Excerpt: “Eppich House II”
The following abridged excerpt is taken from the Design + Construction chapter in Eppich House II: The Story of an Arthur Erickson Masterwork by Greg Bellerby. Here architect, Arthur Erickson, and associate-in-charge, Nick Milkovich, discuss using steel to construct the property:
Arthur Erickson: For this house, I felt because they were steel manufacturers it would be an interesting opportunity to explore the use of steel in construction. And steel is very different in nature than concrete, it’s a malleable material—it’s plastic in a way. I wanted to show this plasticity in, for instance, taking I-beams and curving them, which would be ridiculous to do ordinarily, and would be absolutely impossible in anyone’s budget. But since they were going to build all of the parts of this house in the Ebco plant, and finish them in the Ebco plant, this was an opportunity to take advantage of steel in unusual ways.
Nick Milkovich: These two gents, Hugo and Helmut, were builders, steel fabricators, and they’re from Europe, so they weren’t too impressed or enamoured with our wood frame construction. They don’t think its durable, and wanted something a little more permanent, like in Europe where places last hundreds of years. The notion of the permanency of the house, minimizing maintenance and all that…that’s where the materiality started. Helmut’s house is concrete, they like permanent materials, and their business is steel, so that’s how the decision was made.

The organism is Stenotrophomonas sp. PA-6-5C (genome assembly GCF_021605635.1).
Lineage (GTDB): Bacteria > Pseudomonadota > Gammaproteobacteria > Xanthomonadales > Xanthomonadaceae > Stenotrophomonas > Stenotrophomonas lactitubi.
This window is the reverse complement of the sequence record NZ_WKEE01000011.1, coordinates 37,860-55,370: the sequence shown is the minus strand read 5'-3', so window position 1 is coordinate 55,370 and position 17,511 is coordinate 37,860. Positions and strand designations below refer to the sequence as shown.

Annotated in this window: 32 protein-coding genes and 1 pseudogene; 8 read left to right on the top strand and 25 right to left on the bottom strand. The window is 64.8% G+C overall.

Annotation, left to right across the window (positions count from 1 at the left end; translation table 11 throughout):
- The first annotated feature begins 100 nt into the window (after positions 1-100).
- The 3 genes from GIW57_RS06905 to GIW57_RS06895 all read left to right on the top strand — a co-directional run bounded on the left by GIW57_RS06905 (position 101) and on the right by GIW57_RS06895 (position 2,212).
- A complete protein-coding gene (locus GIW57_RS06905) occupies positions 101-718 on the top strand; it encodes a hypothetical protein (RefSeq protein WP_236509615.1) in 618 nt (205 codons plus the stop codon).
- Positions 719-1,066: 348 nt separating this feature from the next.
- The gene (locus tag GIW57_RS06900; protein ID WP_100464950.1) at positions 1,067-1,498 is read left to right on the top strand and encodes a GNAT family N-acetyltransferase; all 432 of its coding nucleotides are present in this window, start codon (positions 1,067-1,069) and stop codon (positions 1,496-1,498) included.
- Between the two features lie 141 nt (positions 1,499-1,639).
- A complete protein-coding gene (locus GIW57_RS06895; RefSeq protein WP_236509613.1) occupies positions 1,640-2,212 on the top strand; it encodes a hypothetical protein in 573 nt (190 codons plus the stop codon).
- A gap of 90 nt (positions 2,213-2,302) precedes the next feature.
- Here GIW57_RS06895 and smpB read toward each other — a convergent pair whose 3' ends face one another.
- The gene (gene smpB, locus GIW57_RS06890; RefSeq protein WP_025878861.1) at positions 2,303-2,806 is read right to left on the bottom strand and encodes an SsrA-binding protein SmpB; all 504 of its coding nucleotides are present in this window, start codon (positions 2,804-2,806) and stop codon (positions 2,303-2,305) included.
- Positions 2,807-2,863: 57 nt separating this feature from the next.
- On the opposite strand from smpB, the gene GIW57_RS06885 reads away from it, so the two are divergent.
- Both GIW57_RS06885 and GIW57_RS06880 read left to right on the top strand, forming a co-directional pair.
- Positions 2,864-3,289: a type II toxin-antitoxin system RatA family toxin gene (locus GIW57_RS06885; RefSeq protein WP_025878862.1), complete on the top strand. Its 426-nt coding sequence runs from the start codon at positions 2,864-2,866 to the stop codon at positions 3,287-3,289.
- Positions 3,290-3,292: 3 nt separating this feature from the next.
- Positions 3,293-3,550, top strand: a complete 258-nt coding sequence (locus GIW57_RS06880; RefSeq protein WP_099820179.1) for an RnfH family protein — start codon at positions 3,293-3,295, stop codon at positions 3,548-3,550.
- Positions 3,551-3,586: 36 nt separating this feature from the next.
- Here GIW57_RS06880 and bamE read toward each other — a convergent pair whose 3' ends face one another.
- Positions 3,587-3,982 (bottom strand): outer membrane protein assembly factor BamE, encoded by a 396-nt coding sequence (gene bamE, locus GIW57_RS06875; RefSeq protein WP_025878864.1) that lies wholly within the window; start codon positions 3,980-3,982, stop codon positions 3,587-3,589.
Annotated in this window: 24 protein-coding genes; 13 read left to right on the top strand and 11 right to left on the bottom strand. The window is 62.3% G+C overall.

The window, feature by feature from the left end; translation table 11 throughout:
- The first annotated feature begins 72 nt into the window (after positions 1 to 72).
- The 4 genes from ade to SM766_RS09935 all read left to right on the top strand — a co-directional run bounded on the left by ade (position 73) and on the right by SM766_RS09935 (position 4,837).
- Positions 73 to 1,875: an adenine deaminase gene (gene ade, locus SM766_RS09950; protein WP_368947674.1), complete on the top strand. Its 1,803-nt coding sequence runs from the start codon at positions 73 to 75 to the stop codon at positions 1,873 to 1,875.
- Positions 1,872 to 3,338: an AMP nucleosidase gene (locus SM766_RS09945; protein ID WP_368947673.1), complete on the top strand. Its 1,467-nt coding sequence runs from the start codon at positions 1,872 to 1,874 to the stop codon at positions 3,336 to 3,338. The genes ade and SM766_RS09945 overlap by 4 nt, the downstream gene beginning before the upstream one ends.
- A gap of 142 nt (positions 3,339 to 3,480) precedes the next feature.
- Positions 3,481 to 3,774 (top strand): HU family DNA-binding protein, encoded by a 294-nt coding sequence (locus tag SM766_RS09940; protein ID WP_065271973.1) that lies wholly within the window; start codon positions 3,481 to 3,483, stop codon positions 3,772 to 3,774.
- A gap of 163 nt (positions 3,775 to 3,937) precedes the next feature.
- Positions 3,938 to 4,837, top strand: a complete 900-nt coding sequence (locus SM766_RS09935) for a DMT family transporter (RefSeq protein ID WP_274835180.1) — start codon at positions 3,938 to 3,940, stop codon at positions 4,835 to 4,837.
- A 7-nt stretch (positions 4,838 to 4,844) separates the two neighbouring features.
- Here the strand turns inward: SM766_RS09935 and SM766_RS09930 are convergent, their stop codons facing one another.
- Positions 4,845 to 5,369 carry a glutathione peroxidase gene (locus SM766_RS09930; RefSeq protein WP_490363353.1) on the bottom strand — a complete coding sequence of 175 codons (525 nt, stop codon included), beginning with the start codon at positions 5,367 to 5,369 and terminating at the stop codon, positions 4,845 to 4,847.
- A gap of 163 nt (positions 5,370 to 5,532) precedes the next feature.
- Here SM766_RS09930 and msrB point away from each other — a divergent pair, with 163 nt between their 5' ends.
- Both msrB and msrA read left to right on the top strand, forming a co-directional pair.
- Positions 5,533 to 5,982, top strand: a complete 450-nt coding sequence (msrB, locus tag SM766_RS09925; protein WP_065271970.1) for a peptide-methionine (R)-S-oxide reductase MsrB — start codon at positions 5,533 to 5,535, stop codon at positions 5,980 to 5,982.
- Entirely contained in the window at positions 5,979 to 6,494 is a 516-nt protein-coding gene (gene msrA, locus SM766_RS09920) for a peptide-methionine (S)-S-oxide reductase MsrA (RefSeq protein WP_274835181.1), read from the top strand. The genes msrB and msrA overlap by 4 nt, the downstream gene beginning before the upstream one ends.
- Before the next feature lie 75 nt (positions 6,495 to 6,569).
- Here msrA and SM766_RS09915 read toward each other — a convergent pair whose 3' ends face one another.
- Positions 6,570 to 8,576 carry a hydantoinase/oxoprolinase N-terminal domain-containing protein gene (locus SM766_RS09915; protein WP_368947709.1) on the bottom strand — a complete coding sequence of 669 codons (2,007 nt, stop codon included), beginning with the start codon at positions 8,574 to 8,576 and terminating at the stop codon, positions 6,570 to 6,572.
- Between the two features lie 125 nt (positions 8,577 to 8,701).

Arthur Erickson: The materials developed in several ways. Steel is I think a very elegant material and basically very light, and that’s what should be expressed. The beams were painted steel, the vertical columns were polished stainless steel, the doors are aluminum, and the siding was dyed steel, all made in the plant.
Nick Milkovich: Arthur did the first organizational plan of the layering of the house in three levels. This one is a reverse of Eppich House I, where the upper level where you enter was the children’s level, the middle level was the common kitchen, living, dining areas, and then the lower level was the master bedroom and den. This one is reversed with the master bedroom and den at the top, the living levels in the middle, and the children’s bedrooms at the lowest level, in the garden. It was partly the situation of how the house sits and where some views are captured. The first house never had any real views—a very distant snippet of Stanley Park, but not much. But this one had more views, which allowed the master bedroom to have a principal outlook from the house.